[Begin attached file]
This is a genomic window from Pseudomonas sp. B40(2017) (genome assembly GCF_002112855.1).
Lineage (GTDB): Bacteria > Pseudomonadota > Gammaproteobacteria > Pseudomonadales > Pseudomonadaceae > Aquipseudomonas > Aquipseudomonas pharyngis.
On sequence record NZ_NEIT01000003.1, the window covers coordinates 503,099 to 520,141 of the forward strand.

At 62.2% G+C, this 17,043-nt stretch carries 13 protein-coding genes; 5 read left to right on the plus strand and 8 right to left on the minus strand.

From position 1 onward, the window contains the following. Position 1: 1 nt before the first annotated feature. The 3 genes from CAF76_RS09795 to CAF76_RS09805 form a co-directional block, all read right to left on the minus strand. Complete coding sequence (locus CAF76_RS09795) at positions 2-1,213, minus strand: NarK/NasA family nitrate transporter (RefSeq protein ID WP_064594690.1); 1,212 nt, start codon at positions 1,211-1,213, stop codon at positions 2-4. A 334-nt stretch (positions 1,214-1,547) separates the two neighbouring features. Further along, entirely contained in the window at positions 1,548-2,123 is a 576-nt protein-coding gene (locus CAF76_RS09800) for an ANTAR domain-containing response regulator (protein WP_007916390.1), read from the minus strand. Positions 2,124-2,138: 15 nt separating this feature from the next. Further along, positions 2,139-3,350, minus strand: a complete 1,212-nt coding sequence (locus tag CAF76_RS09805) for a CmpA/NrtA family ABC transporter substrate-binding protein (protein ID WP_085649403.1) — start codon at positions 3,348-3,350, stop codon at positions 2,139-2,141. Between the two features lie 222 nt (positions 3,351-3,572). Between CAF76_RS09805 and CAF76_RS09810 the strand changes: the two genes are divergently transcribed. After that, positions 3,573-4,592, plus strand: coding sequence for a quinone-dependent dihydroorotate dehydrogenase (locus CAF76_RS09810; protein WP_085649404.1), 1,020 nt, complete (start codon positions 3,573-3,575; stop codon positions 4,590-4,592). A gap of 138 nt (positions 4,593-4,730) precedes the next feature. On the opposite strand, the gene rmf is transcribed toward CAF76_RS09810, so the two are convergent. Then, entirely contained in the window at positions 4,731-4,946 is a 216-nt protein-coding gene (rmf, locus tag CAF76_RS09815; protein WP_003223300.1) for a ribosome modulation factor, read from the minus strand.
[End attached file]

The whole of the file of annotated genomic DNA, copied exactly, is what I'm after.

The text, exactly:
This is a genomic window from Pseudomonas sp. B40(2017) (genome assembly GCF_002112855.1).
Lineage (GTDB): Bacteria > Pseudomonadota > Gammaproteobacteria > Pseudomonadales > Pseudomonadaceae > Aquipseudomonas > Aquipseudomonas pharyngis.
On sequence record NZ_NEIT01000003.1, the window covers coordinates 503,099 to 520,141 of the forward strand.

At 62.2% G+C, this 17,043-nt stretch carries 13 protein-coding genes; 5 read left to right on the plus strand and 8 right to left on the minus strand.

From position 1 onward, the window contains the following. Position 1: 1 nt before the first annotated feature. The 3 genes from CAF76_RS09795 to CAF76_RS09805 form a co-directional block, all read right to left on the minus strand. Complete coding sequence (locus CAF76_RS09795) at positions 2-1,213, minus strand: NarK/NasA family nitrate transporter (RefSeq protein ID WP_064594690.1); 1,212 nt, start codon at positions 1,211-1,213, stop codon at positions 2-4. A 334-nt stretch (positions 1,214-1,547) separates the two neighbouring features. Further along, entirely contained in the window at positions 1,548-2,123 is a 576-nt protein-coding gene (locus CAF76_RS09800) for an ANTAR domain-containing response regulator (protein WP_007916390.1), read from the minus strand. Positions 2,124-2,138: 15 nt separating this feature from the next. Further along, positions 2,139-3,350, minus strand: a complete 1,212-nt coding sequence (locus tag CAF76_RS09805) for a CmpA/NrtA family ABC transporter substrate-binding protein (protein ID WP_085649403.1) — start codon at positions 3,348-3,350, stop codon at positions 2,139-2,141. Between the two features lie 222 nt (positions 3,351-3,572). Between CAF76_RS09805 and CAF76_RS09810 the strand changes: the two genes are divergently transcribed. After that, positions 3,573-4,592, plus strand: coding sequence for a quinone-dependent dihydroorotate dehydrogenase (locus CAF76_RS09810; protein WP_085649404.1), 1,020 nt, complete (start codon positions 3,573-3,575; stop codon positions 4,590-4,592). A gap of 138 nt (positions 4,593-4,730) precedes the next feature. On the opposite strand, the gene rmf is transcribed toward CAF76_RS09810, so the two are convergent. Then, entirely contained in the window at positions 4,731-4,946 is a 216-nt protein-coding gene (rmf, locus tag CAF76_RS09815; protein WP_003223300.1) for a ribosome modulation factor, read from the minus strand.